Biography - Malcolm D. Lane

MALCOLM D. LANE. One of the patriotic sons of our country, who in her time of peril gladly sprang to her defense and spent almost the entire period of the Civil War in the army, we are proud to name as the brave soldier whose name heads this paragraph. He is now devoting himself to the peaceful pursuits of farming upon section 19, Ridge Township, Shelby County. He was born in Fairfield County, Ohio, October 26, 1832, and his parents were William and Maria (Griswold) Lane. His father was born in Ohio, and his paternal grandfather in Westmoreland. Pa., while his mother was a native of Connecticut, whose ancestors came originally to Maryland, and built one of the first houses which was erected on the site which is now covered by the city of Baltimore.
Four sons and two daughters, grew up together beneath the parental roof, and Malcolm was the eldest of the number; Marcus died in this State in 1880; Naomi, Mrs. William Propeck, lives in Denison City, Tex.; Rachel, the wife of Jesse Columber, lives in this county; Henry and James M. now reside in Marshall County, Kan.; and John died at the age of seventeen years.
Our subject was married December 9, 1855, to Miss Melinda Updegraff, of Miami County, Kan., a lady who was born in Clarke County, Ohio, January 3, 1838, and went to Kansas with her parents, Andrew and Margaret (Lowman) Updegraph, who were natives of Ohio, in 1855, where she made the acquaintance of Mr. Lane. The young couple resided in that State for five years after marriage, and after the war made their home in Shelby County, this State.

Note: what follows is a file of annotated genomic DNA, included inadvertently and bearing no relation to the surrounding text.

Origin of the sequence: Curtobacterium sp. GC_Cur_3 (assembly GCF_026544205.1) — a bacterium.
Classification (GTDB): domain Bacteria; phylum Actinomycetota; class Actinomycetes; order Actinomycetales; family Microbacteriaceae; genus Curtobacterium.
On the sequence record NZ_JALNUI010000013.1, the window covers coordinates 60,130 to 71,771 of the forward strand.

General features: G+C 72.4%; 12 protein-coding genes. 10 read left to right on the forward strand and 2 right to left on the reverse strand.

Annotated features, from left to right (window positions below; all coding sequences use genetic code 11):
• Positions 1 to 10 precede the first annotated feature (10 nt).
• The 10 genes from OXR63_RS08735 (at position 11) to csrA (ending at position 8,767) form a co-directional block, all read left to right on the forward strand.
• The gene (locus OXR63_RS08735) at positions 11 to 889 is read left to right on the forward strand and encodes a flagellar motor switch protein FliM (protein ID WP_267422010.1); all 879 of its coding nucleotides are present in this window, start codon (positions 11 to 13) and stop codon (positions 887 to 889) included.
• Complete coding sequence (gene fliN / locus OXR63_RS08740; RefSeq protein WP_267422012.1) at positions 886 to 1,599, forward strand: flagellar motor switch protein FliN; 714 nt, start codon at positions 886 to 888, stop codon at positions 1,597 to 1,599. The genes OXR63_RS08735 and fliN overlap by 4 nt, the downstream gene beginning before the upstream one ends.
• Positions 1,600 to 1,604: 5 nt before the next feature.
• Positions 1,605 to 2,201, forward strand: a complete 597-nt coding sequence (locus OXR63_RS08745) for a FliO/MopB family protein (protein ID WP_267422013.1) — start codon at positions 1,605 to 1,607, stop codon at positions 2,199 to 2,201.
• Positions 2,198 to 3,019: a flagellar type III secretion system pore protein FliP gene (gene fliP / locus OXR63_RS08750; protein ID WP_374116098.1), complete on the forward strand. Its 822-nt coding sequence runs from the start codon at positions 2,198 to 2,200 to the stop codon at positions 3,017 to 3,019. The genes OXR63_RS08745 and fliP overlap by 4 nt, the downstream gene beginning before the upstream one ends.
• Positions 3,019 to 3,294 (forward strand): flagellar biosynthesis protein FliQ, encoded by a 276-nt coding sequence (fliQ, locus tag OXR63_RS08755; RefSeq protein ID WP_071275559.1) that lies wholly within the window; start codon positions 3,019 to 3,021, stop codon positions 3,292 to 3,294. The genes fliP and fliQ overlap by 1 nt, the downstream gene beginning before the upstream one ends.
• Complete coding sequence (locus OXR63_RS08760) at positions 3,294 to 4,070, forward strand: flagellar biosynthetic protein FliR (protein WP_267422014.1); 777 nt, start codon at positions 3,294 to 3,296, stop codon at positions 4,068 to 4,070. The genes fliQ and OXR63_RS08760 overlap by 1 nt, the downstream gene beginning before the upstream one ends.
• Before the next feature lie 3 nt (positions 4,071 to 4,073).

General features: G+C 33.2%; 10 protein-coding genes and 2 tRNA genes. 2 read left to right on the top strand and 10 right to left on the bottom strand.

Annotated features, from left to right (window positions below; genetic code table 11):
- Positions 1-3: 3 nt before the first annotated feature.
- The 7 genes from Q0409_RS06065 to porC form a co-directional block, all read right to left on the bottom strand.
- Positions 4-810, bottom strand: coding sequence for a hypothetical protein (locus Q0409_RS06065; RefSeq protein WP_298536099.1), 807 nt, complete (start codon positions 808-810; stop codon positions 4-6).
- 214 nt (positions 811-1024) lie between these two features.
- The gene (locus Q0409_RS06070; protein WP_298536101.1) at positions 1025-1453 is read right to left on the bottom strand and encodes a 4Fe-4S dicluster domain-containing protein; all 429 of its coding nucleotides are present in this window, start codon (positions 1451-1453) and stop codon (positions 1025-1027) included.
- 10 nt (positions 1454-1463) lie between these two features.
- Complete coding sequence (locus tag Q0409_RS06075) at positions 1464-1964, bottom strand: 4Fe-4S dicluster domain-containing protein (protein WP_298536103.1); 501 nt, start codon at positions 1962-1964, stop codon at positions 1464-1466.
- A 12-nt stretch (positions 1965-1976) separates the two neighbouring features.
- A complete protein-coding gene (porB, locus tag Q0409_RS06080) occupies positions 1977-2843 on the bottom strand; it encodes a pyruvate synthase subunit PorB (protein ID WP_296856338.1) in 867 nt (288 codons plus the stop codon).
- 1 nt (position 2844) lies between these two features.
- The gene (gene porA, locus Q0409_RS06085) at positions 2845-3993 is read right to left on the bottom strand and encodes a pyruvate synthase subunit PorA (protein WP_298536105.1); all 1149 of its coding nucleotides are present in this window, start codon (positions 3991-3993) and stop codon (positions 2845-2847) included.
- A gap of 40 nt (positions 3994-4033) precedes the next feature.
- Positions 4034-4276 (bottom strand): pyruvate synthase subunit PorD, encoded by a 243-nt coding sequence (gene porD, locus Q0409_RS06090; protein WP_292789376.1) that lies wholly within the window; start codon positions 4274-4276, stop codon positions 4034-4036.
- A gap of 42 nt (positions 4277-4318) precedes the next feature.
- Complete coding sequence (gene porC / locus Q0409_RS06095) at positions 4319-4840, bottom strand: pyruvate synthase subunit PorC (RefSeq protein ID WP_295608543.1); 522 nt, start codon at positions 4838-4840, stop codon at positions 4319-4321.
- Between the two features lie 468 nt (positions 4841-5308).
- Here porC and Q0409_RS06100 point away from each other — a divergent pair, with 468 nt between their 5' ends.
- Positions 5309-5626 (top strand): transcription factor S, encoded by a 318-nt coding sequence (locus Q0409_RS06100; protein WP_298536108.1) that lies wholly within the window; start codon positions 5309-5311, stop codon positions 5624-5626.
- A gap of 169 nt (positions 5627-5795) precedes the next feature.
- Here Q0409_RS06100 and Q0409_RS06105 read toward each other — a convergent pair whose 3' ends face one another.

Malcolm D. Lane enlisted in Company I, Seventeenth Ohio Infantry, in August, 1861, and was made a Corporal, he served with Gen. Thomas in Kentucky, and participated in an engagement at Wild Cat, Ky., Mill Spring, Stone River, Chickamauga, Resaca, Kenesaw Mountain, and the Atlanta campaign, finally marching with Gen. Sherman to the sea. His regiment then joined in the famous march back through the Carolinas to Washington, D. C., and were present at the Grand Review in 1865. The gallant services of this young man were the cause of his being promoted, first to First Sergeant, then to Sergeant-Major, and finally to the rank of First Lieutenant of his company. He was mustered out of service at Louisville, Ky., July 16, 1865, and returned to Shelby County, Ill., where he taught school during the winters for some fifteen years.
Nine children have blessed the home of Mr. and Mrs. Lane, namely: Samuel G., Emma A., Milton A. and J. Monroe (twins), Minnie R., George A., Katie M., Ella M. and Walter M. The father of these children is wide-awake to all political movements and earnestly affiliates with the Republican party. He was three times elected Assessor of his township, and has held the office of Justice of the Peace, also that of member of the School Board as well as other minor offices. The family are members of the Presbyterian Church, in which their religious activities find abundant opportunity for exercise.

Extracted 08 Apr 2017 by Norma Hass from 1891 Portrait and Biographical Record of Shelby and Moultrie Counties Illinois, pages 237-238.

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